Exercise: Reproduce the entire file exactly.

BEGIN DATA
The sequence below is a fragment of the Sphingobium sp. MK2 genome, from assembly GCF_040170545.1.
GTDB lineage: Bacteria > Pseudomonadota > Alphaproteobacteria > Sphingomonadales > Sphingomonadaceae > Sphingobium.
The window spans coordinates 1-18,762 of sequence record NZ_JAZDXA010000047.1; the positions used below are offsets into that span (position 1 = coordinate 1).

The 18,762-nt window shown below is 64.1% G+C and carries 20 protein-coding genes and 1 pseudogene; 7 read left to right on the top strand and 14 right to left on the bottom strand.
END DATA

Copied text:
The sequence below is a fragment of the Sphingobium sp. MK2 genome, from assembly GCF_040170545.1.
GTDB lineage: Bacteria > Pseudomonadota > Alphaproteobacteria > Sphingomonadales > Sphingomonadaceae > Sphingobium.
The window spans coordinates 1-18,762 of sequence record NZ_JAZDXA010000047.1; the positions used below are offsets into that span (position 1 = coordinate 1).

The 18,762-nt window shown below is 64.1% G+C and carries 20 protein-coding genes and 1 pseudogene; 7 read left to right on the top strand and 14 right to left on the bottom strand.